Sunday, January 1, 2012

The ultimate theological question

Here's a great post from Lance Parkin:
I may be wrong about this, but I think there is a theological issue that, when we consider the whole sweep of human history, troubled a far higher proportion of the human population from far earlier and for far longer than any single other question. It’s not a question we ask today. ...

The ultimate theological question is: ‘Where does the Sun go at night?’.

The answer that so many civilisations agreed for so long was: ‘The Sun is driven by one of the gods, and at night it goes under the Earth to fight a battle. There is at least some risk that the god will lose this battle, and so the Sun may not rise tomorrow’. It’s something the human race understood was a cast iron fact before they knew how to cast iron. It survived as the working model twenty-five times longer than the four hundred years we’ve understood the Earth goes around the Sun. It was understood to be the literal truth, not some metaphor or piece of symbolism. ...

This was a religious outlook held for far longer and by a far higher proportion of the human race then living than has ever believed ‘there is only one god’, ‘the god I worship created the universe’ or ‘God’s a paragon of virtue’. It’s a religious belief that can rightfully be said to have been ‘universal’, in the parochial sense human beings use the word. For thousands of years, it appears that all human beings believed it. ...

I can’t answer the question ‘when was the latest someone could suggest a god moves the Sun across the sky without everyone just laughing at them?’. In the West … well … here’s Bill O’Reilly, United States of America, 2011, and he’s not saying exactly the same thing … but he’s not saying something that’s all that different, either. Whether he knows it or not, he believes in Dyeusphaeter’s Solar Chariot, via Aristotle, via the Catholic Church. ...

We know where the Sun goes at night. It’s settled law, now. There will be people who say it doesn’t count as a theological question. But understanding that it was a theological question – for at least three, possibly five, times longer than we’ve had any Christian theology – is important to bear in mind. It’s easy to dismiss the Solar Chariot as primitive superstition borne from ignorance, and to say that it doesn’t need to be studied in any great depth … well, yes. But isn’t that what the Courtier’s Reply says about modern theology? ...

‘Life’ and ‘the divine purpose’ and ‘the greater good’ are so big and seem so confusing and inherently paradoxical that it’s impossible even to expect we might ever understand them. But we have to understand right from the outset that theologians in the past told us the same things about disease, harvests and the weather – equally vast, immensely important parts of our experience (and also all things attributed, for most of human history, solely to the capricious nature of the gods).

I think it’s an awkward fact for theology that, as far as I can see, a lot of theological issues have been conclusively solved, but all of them were solved outside the field. ...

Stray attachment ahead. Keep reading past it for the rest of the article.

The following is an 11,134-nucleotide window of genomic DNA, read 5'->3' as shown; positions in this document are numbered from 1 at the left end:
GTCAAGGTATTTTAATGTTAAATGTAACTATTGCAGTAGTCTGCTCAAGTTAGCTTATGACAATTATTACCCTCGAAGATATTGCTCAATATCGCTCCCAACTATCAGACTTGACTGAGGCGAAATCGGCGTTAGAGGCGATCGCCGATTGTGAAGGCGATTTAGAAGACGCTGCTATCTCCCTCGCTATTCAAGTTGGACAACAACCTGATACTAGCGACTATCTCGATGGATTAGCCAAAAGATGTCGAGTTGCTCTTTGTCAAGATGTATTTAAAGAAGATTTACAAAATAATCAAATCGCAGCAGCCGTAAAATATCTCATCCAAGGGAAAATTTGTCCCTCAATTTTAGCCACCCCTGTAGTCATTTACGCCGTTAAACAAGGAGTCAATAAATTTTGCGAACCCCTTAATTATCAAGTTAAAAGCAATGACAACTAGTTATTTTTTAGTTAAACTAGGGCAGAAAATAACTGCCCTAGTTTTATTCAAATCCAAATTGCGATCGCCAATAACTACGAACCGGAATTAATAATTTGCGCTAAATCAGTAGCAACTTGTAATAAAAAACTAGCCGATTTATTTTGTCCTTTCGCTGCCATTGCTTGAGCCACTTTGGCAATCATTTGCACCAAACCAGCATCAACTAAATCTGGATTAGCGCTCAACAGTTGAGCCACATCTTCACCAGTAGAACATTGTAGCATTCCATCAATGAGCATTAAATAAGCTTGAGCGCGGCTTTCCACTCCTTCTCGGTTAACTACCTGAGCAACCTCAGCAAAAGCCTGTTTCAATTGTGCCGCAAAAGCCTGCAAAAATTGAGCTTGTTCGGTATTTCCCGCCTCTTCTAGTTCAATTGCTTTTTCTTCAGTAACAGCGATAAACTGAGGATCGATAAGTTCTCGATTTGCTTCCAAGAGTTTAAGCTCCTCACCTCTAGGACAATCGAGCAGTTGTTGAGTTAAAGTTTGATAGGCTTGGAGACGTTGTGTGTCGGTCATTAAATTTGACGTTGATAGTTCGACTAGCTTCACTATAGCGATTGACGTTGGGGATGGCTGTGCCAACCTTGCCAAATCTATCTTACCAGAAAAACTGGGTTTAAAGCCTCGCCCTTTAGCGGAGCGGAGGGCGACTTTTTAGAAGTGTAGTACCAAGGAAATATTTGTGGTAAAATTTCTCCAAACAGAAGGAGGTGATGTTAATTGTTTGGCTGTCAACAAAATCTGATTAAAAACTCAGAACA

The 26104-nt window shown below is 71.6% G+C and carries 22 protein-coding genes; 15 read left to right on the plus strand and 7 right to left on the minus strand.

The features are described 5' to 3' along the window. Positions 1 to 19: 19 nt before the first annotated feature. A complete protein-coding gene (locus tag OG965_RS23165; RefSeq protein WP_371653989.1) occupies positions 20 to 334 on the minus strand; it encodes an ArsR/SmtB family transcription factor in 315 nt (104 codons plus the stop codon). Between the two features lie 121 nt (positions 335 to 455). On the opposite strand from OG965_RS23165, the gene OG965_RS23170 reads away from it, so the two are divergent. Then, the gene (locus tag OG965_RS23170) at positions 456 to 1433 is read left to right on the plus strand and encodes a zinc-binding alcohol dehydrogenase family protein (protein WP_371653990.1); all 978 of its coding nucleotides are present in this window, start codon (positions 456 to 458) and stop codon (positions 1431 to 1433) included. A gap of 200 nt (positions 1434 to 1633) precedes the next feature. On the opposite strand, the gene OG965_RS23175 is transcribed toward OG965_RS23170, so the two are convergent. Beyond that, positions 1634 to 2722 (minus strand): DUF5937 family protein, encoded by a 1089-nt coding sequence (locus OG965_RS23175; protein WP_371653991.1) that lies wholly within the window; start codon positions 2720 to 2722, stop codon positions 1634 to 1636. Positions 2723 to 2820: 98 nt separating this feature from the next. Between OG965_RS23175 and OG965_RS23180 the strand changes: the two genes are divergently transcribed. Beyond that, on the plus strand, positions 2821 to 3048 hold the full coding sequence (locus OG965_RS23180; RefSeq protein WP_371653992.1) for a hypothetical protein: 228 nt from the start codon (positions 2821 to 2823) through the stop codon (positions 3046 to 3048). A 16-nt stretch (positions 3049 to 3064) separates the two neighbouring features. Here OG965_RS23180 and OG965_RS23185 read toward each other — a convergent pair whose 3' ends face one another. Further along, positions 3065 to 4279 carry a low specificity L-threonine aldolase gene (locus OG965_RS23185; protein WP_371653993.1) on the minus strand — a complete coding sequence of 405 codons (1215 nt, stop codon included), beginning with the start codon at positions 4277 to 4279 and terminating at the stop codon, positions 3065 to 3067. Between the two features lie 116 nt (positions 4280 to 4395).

As Bertrand Russell put it, ‘Science is what you know, philosophy is what you don’t know’. Whenever we find ourselves concluding that a question is just too large to ever answer, I think it’s instructive to remind ourselves that we solved the biggest problem of them all: where the Sun’s hiding at night.

Great stuff, isn't it? Note that I slashed the original post pretty severely to condense it enough to put here. I recommend that you read the whole thing. But I think this still gives the gist of the argument.

It's easy to look back thousands of years and think of how ridiculous those people were for believing what we now know is pure fantasy. But we know that because of the slow accumulation of knowledge since then.

You don't think that it's silly believing that we live on the surface of a rapidly-spinning ball, floating in empty space. But that's because you've been taught it since infancy. When you think about it, that's a remarkable thing to believe. If you didn't already know it, that's not an explanation that would readily come to mind.

And I've read that, when Isaac Newton came up with his ideas about gravity, it seemed like spooky action-at-a-distance to most people, pretty much just magic. But we don't feel that way today, because we grew up with the idea of gravity. It was taught to us as settled fact, so we don't find it odd at all.

Most of us still leap to supernatural explanations when we don't know the real cause of something. It's that notorious "god of the gaps" argument. It's not valid, but it's still used by pretty much every theologian on Earth.

We skeptics don't like "I don't know" much, either, but sometimes it's the only true answer. And it's not in any way a bad one. "I don't know" just means that we've got a lot of work ahead of us to find out - and that we're not going to leap to a conclusion without good evidence backing it up.

"God did it" is not the default, or it shouldn't be. And this ancient theological question of where the sun goes at night should demonstrate why.

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